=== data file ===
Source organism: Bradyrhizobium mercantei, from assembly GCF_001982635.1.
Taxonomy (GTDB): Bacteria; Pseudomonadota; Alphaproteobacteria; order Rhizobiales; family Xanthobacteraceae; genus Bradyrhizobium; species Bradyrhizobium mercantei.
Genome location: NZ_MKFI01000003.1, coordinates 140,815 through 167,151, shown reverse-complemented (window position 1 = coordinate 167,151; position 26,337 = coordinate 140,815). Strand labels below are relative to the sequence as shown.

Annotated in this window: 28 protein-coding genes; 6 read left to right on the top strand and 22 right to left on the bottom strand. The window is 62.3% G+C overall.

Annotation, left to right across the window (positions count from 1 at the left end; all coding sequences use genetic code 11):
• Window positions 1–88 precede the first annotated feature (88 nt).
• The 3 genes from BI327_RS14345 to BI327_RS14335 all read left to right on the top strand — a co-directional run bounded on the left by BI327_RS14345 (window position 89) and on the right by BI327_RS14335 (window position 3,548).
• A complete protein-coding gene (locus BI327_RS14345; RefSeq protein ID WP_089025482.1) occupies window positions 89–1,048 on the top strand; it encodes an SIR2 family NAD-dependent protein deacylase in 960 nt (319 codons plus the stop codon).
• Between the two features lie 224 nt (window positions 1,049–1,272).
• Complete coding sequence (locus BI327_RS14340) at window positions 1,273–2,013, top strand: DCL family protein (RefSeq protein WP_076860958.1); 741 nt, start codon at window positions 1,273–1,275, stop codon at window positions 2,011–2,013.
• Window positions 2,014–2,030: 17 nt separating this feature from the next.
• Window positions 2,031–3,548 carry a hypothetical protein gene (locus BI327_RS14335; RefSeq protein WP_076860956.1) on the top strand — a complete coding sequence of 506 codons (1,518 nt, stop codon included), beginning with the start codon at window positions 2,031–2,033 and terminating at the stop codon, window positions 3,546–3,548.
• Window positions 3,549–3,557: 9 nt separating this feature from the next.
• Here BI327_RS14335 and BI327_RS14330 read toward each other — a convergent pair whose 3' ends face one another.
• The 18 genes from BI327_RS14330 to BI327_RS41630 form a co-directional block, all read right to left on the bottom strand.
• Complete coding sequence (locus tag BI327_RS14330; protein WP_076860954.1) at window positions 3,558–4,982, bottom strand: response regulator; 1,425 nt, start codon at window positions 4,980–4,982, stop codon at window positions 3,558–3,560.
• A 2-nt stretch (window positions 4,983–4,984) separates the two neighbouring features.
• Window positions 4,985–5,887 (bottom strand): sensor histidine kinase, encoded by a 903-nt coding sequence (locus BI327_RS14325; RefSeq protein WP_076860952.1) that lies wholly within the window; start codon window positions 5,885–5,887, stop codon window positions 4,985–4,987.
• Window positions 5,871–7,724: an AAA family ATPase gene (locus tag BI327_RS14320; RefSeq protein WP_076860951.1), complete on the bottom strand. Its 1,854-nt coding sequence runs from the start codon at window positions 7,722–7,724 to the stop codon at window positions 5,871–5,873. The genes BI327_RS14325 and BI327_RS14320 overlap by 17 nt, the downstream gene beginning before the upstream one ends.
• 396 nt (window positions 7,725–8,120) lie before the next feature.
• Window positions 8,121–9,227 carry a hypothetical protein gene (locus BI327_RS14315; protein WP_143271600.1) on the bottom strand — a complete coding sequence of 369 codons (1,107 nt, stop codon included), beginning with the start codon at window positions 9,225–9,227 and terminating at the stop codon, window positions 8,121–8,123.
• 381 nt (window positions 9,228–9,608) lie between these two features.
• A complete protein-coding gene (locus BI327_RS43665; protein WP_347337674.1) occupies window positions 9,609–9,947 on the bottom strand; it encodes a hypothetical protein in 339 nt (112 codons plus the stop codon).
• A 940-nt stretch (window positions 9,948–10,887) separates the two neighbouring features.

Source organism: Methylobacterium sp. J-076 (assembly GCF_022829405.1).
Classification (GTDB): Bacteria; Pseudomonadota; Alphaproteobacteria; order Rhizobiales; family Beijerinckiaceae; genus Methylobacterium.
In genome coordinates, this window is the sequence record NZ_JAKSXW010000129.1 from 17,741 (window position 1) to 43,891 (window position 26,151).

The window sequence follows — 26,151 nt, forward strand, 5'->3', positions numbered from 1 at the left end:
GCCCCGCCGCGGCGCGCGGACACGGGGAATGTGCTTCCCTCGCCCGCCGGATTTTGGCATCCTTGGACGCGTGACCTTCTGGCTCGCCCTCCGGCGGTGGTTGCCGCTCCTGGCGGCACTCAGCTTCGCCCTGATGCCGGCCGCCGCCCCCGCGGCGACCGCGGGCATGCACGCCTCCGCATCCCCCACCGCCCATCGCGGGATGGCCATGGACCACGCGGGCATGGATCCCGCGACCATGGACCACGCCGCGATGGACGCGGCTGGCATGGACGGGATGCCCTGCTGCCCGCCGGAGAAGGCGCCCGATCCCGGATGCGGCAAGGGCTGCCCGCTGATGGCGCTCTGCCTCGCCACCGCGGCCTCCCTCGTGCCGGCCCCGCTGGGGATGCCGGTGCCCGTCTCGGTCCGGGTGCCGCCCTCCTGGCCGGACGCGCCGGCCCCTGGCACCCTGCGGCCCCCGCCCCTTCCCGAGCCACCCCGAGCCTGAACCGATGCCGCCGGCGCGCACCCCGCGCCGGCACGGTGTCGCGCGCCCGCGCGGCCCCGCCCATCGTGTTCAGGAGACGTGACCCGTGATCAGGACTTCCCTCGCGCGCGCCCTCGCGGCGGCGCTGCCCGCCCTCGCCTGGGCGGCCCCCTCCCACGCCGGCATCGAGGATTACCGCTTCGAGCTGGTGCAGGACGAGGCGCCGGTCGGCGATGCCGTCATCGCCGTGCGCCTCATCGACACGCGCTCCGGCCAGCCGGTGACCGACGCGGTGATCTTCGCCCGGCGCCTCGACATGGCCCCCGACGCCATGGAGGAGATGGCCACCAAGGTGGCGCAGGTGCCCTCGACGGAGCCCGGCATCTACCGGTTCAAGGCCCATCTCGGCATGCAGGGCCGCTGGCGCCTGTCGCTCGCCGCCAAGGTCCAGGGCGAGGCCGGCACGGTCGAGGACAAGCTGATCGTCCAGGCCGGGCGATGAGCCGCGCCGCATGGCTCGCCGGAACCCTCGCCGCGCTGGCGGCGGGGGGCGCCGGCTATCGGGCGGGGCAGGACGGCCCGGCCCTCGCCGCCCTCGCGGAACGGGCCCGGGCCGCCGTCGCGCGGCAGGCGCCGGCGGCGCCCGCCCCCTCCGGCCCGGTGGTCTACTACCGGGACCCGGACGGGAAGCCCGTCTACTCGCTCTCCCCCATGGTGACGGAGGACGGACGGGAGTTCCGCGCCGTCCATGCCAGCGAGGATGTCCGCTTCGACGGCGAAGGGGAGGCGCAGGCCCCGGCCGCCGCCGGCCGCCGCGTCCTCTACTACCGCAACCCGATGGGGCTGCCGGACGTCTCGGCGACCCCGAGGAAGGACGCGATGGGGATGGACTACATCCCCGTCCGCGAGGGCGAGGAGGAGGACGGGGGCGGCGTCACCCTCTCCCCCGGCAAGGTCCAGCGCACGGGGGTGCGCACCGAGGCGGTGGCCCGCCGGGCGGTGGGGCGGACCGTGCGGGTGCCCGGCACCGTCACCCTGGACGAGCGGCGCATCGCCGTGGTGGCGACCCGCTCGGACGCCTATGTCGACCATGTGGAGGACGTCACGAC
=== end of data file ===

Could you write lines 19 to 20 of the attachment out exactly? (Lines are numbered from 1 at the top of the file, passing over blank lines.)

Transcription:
• Window positions 5,871–7,724: an AAA family ATPase gene (locus tag BI327_RS14320; RefSeq protein WP_076860951.1), complete on the bottom strand. Its 1,854-nt coding sequence runs from the start codon at window positions 7,722–7,724 to the stop codon at window positions 5,871–5,873. The genes BI327_RS14325 and BI327_RS14320 overlap by 17 nt, the downstream gene beginning before the upstream one ends.
• 396 nt (window positions 7,725–8,120) lie before the next feature.